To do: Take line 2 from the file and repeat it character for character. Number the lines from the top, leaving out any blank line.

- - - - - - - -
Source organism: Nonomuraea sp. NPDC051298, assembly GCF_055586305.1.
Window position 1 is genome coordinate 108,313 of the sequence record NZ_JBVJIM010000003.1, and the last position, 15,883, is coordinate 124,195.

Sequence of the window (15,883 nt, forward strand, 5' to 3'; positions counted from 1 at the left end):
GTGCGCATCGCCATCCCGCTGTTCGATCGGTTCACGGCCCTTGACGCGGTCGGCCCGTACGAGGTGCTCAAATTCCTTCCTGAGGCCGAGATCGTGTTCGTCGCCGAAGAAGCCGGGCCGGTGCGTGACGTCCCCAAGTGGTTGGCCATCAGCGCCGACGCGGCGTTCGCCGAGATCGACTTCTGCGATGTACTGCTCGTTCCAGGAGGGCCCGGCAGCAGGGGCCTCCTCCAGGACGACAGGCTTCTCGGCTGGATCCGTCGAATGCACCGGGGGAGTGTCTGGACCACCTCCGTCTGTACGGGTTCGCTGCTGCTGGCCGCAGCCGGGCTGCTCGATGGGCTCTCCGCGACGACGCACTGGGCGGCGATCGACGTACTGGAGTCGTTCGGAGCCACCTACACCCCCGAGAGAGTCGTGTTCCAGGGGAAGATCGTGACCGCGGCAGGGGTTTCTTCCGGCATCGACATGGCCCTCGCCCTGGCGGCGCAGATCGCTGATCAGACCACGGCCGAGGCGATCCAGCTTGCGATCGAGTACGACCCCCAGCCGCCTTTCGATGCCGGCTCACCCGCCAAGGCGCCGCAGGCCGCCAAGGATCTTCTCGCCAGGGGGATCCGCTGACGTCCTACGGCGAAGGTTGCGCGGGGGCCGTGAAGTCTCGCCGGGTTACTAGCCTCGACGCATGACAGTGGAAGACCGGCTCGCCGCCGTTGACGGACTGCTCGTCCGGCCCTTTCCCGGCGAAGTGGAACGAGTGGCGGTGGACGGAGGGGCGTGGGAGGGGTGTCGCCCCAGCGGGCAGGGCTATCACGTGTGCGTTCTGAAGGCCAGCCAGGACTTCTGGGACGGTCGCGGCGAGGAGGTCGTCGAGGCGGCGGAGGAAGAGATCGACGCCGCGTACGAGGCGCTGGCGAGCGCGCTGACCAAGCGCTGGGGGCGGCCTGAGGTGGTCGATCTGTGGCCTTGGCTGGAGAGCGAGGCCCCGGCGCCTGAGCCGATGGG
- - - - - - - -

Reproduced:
Window position 1 is genome coordinate 108,313 of the sequence record NZ_JBVJIM010000003.1, and the last position, 15,883, is coordinate 124,195.